Hitting The Need for Diversity Head On in Forbes Post

In a recent Forbes blog post, I posed the question: Is there such a thing as a prejudiced AI algorithm? It’s a topic that’s been getting lots of attention by the media, as well as tech leaders lately, as complex AI solutions are taking on a life of their own and making decisions for us.

But what continues to make AI tick is the data that is fed to them, and that data is often delivered by real-life people who may have their own preconceived opinions, experiences and maybe even their own biases. As I outline in the blog post, the only way to ensure that an algorithm is trained to make fair and unbiased decisions is by making sure there is broad perspective and experiences among the people that will train it. Diversity is key to the data science team.

As I mention in the post, there are a few ways to make sure that the data science teams brings diversity to the training, including carefully reviewing candidate qualifications that go beyond the tech credentials; considering outsourcing parts of the project to get perspective beyond your company; offering internships and other programs to engage the next generation of professionals; and investing in training programs.

This Forbes post sheds light on a topic that is of great concern to us here at Wovenware and we’ll continue to explore ways to ensure any AI solution we create supports fair, unbiased and ethical decision making. The future depends on greater awareness and acceptance of diversity in the workplace and the creation of AI is no exception.

We’d love to hear your thoughts. Please reach out to us: info@wovenware.com

Wovenware Named to Inc. Magazine’s Inc. 5000 Annual Ranking of Fastest Growing Private U.S. Companies for the Fourth Time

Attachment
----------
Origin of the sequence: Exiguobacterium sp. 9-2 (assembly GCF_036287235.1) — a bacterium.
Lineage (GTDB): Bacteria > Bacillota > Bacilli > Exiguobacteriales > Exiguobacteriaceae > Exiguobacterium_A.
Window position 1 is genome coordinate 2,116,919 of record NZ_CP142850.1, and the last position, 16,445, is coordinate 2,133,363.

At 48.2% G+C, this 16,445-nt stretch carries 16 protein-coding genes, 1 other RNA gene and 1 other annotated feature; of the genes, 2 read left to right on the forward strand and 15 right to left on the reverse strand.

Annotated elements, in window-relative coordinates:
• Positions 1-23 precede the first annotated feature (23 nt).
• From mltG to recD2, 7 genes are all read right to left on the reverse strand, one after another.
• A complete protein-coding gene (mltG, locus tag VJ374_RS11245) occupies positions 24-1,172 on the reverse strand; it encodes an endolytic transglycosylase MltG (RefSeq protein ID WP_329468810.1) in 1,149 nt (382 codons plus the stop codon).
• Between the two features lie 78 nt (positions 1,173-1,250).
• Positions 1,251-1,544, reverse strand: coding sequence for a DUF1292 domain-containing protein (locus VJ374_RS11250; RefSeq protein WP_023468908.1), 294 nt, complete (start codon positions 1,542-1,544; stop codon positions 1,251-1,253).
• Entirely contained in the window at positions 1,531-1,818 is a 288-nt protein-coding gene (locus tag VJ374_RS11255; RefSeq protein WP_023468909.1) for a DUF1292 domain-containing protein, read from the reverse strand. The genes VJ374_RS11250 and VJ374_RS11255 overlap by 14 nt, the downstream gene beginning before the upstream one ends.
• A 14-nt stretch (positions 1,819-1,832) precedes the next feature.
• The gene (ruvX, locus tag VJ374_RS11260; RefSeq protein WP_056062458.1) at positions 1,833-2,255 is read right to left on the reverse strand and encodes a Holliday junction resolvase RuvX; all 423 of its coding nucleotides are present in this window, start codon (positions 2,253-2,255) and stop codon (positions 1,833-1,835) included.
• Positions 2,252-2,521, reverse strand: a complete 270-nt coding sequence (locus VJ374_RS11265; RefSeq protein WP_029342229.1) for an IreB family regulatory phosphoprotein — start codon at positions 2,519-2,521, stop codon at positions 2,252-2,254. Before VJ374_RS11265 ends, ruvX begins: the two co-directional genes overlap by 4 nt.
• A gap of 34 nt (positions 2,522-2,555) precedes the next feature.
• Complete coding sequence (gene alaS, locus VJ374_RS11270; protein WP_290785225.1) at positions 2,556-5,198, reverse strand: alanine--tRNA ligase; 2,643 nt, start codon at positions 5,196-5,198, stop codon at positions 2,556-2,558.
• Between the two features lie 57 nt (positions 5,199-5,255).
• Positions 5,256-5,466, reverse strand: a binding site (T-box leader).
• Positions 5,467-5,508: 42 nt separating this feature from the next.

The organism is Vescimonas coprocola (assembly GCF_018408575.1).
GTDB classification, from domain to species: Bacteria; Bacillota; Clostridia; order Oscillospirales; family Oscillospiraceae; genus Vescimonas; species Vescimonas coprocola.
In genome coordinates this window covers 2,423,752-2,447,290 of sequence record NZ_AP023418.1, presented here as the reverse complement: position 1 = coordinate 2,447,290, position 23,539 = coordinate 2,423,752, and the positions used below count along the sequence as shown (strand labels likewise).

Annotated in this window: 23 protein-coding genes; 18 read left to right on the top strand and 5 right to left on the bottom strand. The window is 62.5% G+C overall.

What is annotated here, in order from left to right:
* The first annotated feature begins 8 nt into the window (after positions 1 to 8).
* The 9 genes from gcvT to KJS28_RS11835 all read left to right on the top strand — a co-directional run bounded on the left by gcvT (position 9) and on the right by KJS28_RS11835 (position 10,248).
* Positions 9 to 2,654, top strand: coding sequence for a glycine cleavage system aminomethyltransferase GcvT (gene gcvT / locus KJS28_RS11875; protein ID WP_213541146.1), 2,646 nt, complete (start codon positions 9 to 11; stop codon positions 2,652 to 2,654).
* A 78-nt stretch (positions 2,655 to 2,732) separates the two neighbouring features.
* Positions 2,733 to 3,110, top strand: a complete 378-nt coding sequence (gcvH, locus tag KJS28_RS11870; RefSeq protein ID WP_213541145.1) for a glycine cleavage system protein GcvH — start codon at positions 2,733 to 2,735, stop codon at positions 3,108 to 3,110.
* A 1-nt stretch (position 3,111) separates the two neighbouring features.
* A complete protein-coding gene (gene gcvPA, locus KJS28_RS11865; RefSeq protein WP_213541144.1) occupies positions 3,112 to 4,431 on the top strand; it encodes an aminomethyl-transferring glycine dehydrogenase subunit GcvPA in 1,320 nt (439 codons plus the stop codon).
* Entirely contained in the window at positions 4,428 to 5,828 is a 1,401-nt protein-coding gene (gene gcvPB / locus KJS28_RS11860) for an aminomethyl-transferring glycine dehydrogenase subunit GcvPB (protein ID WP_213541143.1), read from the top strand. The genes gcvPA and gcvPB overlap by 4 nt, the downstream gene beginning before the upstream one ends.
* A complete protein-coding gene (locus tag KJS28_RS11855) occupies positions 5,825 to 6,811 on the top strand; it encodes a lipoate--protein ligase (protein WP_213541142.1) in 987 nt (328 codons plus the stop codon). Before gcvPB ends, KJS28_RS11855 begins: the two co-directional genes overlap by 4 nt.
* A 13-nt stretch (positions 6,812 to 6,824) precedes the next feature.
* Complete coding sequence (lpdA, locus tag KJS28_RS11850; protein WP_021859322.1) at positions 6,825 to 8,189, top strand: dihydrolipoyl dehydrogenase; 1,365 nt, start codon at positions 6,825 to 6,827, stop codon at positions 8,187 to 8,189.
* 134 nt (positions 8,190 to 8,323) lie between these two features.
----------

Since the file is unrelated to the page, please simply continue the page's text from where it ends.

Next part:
Wovenware, a U.S. nearshore provider of Artificial Intelligence (AI)-based services and solutions, today announced that for the fourth time it has been named to the Inc. 5000, the annual list of America’s fastest-growing private companies, published by Inc. Magazine.

“We’re quite honored to once again be included among the Inc. 5000 and be recognized for our success bringing AI solutions to an ever-growing base of clients,” said Christian Gonzalez, CEO and co-founder, Wovenware. “We’re committed to continuing to build on this achievement and push the envelope in the development and delivery of innovative deep learning, machine learning, predictive analytics and chatbot applications that are improving the way people work and live.”

Receiving a ranking of 2141 among 5000 private companies, Wovenware was judged based on Inc. Magazine’s criteria for percentage revenue growth when comparing 2014 to 2017. During that timeframe, the company grew by 207 percent. Wovenware’s growth during this time period is attributed in part to the continued development and maintenance of digital transformation projects for core long-standing clients, as well as the addition of new customers in industries such as healthcare, government and financial services, leveraging Wovenware’s expertise in AI-based technologies.